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switch statement

 
Angela lewis
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Why does this code produce "default" and not 1 ?
 
Geoffrey Vlassaks
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That's because the unicode value of '1' will be taken to compare in the switch statement. This unicode value differs from 1, 2 and 3 so the default will be taken...

Greetz
 
Wendal Park
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Geoffrey, I believe your explanation isn't quite correct.

The integer value of a char primitive is in fact the ASCII value of the character it represents. As it shows in the following code:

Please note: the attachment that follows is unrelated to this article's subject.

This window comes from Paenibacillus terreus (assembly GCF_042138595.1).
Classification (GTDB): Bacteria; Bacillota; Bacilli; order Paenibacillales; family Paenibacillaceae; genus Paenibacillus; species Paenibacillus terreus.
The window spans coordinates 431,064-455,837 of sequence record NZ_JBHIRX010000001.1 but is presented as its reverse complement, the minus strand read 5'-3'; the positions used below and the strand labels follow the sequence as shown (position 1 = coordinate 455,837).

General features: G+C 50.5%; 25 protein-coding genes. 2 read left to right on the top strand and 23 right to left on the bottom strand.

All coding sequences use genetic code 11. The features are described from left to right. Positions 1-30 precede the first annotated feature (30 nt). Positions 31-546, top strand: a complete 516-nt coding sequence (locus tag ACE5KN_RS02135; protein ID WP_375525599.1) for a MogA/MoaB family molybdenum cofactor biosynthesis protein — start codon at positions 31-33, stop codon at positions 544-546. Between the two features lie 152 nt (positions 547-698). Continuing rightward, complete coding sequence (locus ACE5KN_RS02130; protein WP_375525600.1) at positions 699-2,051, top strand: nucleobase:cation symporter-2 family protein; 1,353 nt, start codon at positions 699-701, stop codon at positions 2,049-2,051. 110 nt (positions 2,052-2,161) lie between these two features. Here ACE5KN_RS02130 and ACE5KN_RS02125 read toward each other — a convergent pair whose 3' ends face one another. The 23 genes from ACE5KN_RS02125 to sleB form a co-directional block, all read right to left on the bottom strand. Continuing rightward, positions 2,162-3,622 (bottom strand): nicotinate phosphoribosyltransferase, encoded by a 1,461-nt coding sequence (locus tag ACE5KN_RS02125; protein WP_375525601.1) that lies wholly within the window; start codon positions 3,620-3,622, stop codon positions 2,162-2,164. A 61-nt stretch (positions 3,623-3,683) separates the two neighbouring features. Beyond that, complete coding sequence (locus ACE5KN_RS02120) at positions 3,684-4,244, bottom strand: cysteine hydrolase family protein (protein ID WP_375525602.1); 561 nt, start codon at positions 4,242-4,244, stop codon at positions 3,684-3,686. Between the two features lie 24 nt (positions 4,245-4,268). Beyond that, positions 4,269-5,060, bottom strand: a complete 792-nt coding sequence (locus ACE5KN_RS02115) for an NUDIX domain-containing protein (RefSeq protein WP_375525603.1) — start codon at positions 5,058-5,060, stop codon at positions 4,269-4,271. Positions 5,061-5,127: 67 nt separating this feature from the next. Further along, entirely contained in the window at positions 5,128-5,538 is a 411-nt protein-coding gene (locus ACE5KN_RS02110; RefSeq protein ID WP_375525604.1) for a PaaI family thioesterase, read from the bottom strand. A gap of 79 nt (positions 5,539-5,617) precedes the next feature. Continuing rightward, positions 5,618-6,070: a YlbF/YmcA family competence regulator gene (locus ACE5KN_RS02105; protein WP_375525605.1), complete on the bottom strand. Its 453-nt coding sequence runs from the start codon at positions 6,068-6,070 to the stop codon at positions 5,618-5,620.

So even for char x = '1', the value x holds is the ASCII value of '1', which is 49.
[ May 25, 2004: Message edited by: Wendal Park ]
 
Barry Gaunt
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Wendal, the char does not have to be a ASCII character like 'a' or '1', it could be some value like \u0546 (whatever that is) which is way out of the ASCII range.


[ May 25, 2004: Message edited by: Barry Gaunt ]
 
Wendal Park
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Oh right, thanks for pointing out that.
I was just focusing on the single char (e.g. 'a') case which made me think of ASCII from the very beginning.
 
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